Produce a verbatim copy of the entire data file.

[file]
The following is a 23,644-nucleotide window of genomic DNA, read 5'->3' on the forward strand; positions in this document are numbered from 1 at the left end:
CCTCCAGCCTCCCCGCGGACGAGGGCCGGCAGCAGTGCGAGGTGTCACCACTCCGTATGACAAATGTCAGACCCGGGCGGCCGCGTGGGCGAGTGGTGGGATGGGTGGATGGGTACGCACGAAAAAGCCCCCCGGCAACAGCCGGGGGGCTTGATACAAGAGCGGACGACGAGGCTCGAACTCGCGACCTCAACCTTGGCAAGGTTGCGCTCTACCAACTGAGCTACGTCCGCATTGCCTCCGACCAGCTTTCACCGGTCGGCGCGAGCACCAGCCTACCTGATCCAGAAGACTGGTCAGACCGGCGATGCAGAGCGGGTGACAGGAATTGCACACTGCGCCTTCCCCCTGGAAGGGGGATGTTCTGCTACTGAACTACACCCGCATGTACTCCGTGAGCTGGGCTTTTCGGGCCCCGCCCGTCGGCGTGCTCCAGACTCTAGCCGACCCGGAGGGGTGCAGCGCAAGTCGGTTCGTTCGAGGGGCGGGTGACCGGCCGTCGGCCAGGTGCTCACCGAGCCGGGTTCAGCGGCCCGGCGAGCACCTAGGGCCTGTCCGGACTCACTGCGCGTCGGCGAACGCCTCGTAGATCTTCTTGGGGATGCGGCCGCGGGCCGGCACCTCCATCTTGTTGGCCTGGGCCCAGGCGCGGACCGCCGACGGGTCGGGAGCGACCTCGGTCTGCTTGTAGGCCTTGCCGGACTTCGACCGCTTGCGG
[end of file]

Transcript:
The following is a 23,644-nucleotide window of genomic DNA, read 5'->3' on the forward strand; positions in this document are numbered from 1 at the left end:
CCTCCAGCCTCCCCGCGGACGAGGGCCGGCAGCAGTGCGAGGTGTCACCACTCCGTATGACAAATGTCAGACCCGGGCGGCCGCGTGGGCGAGTGGTGGGATGGGTGGATGGGTACGCACGAAAAAGCCCCCCGGCAACAGCCGGGGGGCTTGATACAAGAGCGGACGACGAGGCTCGAACTCGCGACCTCAACCTTGGCAAGGTTGCGCTCTACCAACTGAGCTACGTCCGCATTGCCTCCGACCAGCTTTCACCGGTCGGCGCGAGCACCAGCCTACCTGATCCAGAAGACTGGTCAGACCGGCGATGCAGAGCGGGTGACAGGAATTGCACACTGCGCCTTCCCCCTGGAAGGGGGATGTTCTGCTACTGAACTACACCCGCATGTACTCCGTGAGCTGGGCTTTTCGGGCCCCGCCCGTCGGCGTGCTCCAGACTCTAGCCGACCCGGAGGGGTGCAGCGCAAGTCGGTTCGTTCGAGGGGCGGGTGACCGGCCGTCGGCCAGGTGCTCACCGAGCCGGGTTCAGCGGCCCGGCGAGCACCTAGGGCCTGTCCGGACTCACTGCGCGTCGGCGAACGCCTCGTAGATCTTCTTGGGGATGCGGCCGCGGGCCGGCACCTCCATCTTGTTGGCCTGGGCCCAGGCGCGGACCGCCGACGGGTCGGGAGCGACCTCGGTCTGCTTGTAGGCCTTGCCGGACTTCGACCGCTTGCGG